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TRIBECA REVIEW | High School Conventions: "Beware the Gonzo"

Photo of Eric Kohn By Eric Kohn | Indiewire April 24, 2010 at 3:38AM

The time has come for a moratorium on high school comedies. Done to death in the heyday of John Hughes knock-offs and poorly resurrected many times since then, the angst-riddled coming-of-age genre invites replication rather than ingenuity, and rarely yields an enjoyable product. Case in point: "Beware the Gonzo," first-time director Bryan Goluboff's movie about moody senior Eddie "Gonzo" Gilman (Ezra Miller), whose muckraking journalistic ambitions get shot down by the school paper's self-interested editor (Jesse McCartney), leading Gonzo to launch his own underground paper exposing the hypocrisies floating around the locker hall.
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The time has come for a moratorium on high school comedies. Done to death in the heyday of John Hughes knock-offs and poorly resurrected many times since then, the angst-riddled coming-of-age genre invites replication rather than ingenuity, and rarely yields an enjoyable product. Case in point: "Beware the Gonzo," first-time director Bryan Goluboff's movie about moody senior Eddie "Gonzo" Gilman (Ezra Miller), whose muckraking journalistic ambitions get shot down by the school paper's self-interested editor (Jesse McCartney), leading Gonzo to launch his own underground paper exposing the hypocrisies floating around the locker hall.

Joined by a crew of fellow teenage outcasts, Gonzo launches on a heroic revolution against the old guard that even helps him get noticed by the admissions board at Columbia. Thing go awry as Gonzo learns a thing or two about the dangers of truth-telling, but the movie never breaks its blandly formulaic and awfully derivative mold.

Precedents for a story like this prove that it can be done right. The "Fraudcast News" episode of "The Simpsons," where Lisa's grassroots paper overcomes Mr. Burns's media tyranny, contains a lot more wit than the scenes where Gonzo resists his principal's attempt to stymie the indie publication. His free-spirited mentality suggests everything from "Superbad" to "Freaks and Geeks" and Ferris Bueller, but lacks the inspiration of them all. Goluboff fails to provide Gonzo or his peers with any interesting quirks beyond the standard set of social and sexual issues that have already been done to death on "Gossip Girl" and countless antecedents. Bit parts for Amy Sedaris (as Gonzo's anxious mother) and Judah Friendlander (as a pissy cafeteria employee) provide moments of brief inspiration on the merits of the performers ability to transcend the limitations of the material with pure comic finesse.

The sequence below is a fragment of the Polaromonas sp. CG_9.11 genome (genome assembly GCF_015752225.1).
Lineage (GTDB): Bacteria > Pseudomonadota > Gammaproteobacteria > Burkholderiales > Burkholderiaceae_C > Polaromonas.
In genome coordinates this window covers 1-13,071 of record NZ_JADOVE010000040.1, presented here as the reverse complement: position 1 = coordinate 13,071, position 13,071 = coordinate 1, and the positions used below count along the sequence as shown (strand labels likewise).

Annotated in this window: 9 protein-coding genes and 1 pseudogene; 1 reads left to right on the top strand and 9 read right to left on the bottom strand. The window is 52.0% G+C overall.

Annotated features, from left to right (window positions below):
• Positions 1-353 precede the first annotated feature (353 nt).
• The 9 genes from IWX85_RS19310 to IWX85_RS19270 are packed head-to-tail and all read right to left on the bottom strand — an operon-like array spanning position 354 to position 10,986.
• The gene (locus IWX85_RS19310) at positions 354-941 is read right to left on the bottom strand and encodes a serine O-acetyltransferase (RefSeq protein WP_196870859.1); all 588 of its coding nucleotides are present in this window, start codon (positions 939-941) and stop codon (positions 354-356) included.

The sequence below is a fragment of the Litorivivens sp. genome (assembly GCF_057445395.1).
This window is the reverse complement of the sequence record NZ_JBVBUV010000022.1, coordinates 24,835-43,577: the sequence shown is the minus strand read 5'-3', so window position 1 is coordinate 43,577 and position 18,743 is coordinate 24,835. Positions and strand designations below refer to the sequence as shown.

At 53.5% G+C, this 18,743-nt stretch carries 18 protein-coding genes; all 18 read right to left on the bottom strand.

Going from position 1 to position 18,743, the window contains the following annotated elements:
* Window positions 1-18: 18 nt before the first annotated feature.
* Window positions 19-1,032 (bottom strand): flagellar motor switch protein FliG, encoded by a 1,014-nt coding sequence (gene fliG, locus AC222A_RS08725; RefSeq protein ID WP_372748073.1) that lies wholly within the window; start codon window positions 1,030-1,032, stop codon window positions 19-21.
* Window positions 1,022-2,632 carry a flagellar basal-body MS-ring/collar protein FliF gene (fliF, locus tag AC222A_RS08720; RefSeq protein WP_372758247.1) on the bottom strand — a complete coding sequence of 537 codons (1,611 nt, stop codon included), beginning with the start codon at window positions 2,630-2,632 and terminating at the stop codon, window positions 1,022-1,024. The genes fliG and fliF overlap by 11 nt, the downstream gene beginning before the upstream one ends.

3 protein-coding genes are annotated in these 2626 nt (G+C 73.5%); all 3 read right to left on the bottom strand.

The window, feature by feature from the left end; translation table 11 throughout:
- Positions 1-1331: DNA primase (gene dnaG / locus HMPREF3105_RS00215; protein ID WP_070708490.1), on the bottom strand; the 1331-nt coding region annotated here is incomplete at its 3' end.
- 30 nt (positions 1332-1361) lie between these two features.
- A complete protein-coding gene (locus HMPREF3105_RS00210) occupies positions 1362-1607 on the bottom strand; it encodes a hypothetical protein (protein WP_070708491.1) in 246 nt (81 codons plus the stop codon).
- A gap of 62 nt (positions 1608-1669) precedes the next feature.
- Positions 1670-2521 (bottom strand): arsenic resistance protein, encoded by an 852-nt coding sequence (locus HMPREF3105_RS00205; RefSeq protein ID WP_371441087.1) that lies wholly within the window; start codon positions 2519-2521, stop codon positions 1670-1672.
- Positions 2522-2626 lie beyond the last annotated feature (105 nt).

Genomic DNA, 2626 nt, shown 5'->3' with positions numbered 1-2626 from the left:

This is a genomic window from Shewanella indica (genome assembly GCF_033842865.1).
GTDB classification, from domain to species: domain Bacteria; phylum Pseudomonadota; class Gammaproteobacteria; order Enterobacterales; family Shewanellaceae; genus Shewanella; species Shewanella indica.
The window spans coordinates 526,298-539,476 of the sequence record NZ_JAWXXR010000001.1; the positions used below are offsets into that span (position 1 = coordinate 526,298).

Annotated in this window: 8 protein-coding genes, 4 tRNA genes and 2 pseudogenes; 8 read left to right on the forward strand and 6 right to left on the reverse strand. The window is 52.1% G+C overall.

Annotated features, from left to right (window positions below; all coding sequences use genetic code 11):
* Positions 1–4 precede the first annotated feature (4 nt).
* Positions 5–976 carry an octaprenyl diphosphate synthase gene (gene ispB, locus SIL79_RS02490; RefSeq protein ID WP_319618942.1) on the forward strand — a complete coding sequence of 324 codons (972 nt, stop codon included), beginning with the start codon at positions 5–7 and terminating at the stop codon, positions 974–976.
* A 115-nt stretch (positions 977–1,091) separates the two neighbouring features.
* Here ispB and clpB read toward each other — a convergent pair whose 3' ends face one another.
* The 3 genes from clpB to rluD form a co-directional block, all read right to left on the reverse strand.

Despite the lack of originality, "Beware the Gonzo" is tolerable in parts because it willingly meets the most rudimentary expectations of the genre. Few scenes devolve into disorder, but the mounting drama - as Gonzo's friends turn against him when success gets to his head - remains uninteresting to a fault, lacking the smarts necessary to justify the conventions.

Opportunities to take the story in a dark or unexpected direction come and go with nearly every scene; only the finale has some semblance of excitement, but the outpouring of violence and anger hurled at Gonzo is set up in the opening minutes and therefore comes as no great surprise. In other words, another missed opportunity.

All this, and yet "Beware the Gonzo" features a pair of well-grounded performances by up-and-comers Miller (currently acting in Lynne Ramsay's "We Need to Talk About Kevin" alongside John C. Reilly and Tilda Swinton) and the sad-eyed Zoe Kravitz as Gonzo's would-be lover. Perhaps, for these young and promising talents, a project like this serves as a helpful notch in their burgeoning resumes. As a mark on their professional to-do lists, "Beware the Gonzo" gets the job done. But the movie seems more out of touch than the print media at the center of its poorly conceived plot.

This article is related to: Beware the Gonzo